The distribution and seasonal abundance of Stomoxys nigra nigra Macq. and S. calcitrans (L.) in Mauritius was determined by field surveys in 1973–74. S. nigra, the species of major importance, is most common throughout the wetter, higher elevations where it becomes a major pest of cattle. S. calcitrans occurs throughout the island to a much lesser extent. Coastal areas with less than 60 inches of rain are generally free of damaging infestations of both species. Seasonal infestation levels were determined by making counts of flies feeding on animals and of flies on resting surfaces. Populations of up to 200 S. nigra per animal were highest during the warm, wet, sugar-cane cropping season but declined to generally non-damaging levels during the cool season. S. calcitrans increased up to 145 flies/animal during the cool, drier season and virtually disappeared during the wet season. S. nigra accounted for up to 98% of the total Stomoxys infestation with S. calcitrans making up 62 % of the total at one study site during the study.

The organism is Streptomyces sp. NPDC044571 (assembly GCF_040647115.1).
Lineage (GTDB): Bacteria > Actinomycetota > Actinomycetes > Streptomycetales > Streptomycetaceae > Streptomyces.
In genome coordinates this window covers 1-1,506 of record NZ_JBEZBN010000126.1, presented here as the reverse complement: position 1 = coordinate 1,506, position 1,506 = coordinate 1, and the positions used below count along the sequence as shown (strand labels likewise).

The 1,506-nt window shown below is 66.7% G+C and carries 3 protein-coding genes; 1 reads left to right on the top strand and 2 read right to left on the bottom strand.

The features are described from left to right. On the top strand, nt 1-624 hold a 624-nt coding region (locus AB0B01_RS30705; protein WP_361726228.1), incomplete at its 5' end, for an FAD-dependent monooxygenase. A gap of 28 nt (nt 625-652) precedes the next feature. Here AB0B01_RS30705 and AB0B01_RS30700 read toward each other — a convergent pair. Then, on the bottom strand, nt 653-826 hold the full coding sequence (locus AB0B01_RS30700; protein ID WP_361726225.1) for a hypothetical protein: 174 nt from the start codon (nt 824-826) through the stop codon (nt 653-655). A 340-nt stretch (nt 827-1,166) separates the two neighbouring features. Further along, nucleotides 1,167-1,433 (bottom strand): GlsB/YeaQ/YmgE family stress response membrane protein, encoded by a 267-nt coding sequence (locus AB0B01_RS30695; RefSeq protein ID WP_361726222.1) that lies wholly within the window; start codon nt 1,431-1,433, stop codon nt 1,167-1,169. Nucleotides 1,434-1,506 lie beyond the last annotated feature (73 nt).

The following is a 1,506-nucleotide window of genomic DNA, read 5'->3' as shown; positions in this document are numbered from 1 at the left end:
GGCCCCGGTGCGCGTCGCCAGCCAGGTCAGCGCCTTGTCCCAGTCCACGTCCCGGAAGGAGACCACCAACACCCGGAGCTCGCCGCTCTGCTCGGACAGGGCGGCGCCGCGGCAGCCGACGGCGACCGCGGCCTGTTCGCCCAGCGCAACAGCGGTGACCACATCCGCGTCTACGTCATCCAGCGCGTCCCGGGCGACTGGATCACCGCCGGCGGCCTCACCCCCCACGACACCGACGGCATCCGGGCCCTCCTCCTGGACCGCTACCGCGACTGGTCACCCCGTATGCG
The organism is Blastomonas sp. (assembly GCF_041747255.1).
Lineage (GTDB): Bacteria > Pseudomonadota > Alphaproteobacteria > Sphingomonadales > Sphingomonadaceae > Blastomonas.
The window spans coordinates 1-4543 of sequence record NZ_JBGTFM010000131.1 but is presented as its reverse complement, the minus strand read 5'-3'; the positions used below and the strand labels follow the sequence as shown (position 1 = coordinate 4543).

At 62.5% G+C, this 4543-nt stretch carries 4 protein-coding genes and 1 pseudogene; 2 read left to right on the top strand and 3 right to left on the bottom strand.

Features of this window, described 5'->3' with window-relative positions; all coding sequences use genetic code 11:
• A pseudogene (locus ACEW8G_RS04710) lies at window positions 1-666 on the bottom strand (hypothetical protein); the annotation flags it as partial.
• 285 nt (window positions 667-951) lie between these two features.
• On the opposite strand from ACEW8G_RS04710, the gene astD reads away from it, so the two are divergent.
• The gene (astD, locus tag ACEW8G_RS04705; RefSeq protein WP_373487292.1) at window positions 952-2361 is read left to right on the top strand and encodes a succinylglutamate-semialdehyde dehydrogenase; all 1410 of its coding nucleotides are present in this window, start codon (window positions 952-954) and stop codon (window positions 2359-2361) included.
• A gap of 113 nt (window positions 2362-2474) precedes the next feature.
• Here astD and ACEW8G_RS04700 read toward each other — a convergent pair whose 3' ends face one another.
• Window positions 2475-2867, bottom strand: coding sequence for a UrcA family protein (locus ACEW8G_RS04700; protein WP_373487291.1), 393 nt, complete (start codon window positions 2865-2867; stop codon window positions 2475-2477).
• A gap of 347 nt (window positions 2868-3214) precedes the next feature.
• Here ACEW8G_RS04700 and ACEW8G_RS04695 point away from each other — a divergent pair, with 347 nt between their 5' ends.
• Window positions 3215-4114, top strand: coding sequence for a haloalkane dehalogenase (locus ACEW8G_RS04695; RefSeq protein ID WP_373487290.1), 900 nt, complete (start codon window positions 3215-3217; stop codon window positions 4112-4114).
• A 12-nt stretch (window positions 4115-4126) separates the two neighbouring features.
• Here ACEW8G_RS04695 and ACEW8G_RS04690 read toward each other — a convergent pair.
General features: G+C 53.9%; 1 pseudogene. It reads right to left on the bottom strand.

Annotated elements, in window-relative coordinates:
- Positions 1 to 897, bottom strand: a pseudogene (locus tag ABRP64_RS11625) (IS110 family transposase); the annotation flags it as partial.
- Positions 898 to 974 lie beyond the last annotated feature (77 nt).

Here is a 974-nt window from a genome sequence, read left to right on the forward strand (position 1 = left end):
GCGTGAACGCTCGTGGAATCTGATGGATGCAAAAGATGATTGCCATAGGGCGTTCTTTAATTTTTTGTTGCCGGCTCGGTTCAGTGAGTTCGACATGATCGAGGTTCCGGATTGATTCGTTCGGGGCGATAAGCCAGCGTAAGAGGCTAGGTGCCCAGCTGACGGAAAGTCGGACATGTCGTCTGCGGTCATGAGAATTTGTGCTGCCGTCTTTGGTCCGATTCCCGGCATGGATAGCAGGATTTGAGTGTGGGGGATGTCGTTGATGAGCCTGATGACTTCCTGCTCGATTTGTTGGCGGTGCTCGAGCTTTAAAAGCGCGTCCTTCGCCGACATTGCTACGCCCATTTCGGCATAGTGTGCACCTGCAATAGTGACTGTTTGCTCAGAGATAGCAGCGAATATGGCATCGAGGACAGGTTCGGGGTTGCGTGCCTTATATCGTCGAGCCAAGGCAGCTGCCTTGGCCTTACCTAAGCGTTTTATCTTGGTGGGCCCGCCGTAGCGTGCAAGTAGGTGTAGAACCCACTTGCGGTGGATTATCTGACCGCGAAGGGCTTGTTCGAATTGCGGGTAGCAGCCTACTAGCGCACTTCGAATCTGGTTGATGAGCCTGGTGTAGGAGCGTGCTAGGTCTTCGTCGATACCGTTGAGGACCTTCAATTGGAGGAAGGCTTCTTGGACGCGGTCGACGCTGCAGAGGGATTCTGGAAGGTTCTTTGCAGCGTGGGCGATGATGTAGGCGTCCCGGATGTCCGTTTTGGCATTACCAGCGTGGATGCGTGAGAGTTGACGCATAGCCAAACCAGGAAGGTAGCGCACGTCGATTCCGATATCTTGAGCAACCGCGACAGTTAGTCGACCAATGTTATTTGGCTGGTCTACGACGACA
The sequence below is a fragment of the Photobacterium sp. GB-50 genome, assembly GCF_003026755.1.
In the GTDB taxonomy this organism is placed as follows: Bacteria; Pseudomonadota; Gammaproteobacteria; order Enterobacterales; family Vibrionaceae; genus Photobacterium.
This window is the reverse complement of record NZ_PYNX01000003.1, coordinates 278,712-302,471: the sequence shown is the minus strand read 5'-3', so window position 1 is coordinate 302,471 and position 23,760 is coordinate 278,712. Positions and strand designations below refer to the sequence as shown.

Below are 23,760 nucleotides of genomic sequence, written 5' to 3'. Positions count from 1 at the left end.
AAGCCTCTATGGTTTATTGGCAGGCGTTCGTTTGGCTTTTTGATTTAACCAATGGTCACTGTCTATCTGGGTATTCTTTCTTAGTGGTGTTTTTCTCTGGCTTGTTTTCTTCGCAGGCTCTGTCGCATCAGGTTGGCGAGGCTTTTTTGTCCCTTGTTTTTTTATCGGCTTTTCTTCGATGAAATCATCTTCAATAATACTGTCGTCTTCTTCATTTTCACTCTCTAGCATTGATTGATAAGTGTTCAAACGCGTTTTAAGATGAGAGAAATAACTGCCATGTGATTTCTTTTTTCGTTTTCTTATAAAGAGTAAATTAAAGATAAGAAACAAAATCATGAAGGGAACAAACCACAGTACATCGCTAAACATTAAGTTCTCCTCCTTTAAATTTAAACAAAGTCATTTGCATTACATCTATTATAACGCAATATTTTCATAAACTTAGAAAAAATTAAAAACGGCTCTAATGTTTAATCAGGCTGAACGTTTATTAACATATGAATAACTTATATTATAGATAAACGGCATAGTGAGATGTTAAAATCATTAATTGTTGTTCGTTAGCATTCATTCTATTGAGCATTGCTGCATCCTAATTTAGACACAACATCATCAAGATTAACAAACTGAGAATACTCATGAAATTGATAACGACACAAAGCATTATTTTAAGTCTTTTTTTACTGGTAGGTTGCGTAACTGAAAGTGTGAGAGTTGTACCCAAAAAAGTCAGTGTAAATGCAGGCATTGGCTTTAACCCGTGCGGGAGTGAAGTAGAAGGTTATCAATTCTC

Sugar-cane debris in fields was found to be the primary breeding source for 5. nigra, whereas decaying manure and organic matter provided the source for S. calcitrans. Generation-to-generation increases were usually below five-fold for both species. Both species exhibit two feeding peaks throughout the day at temperatures of 14°C or above.
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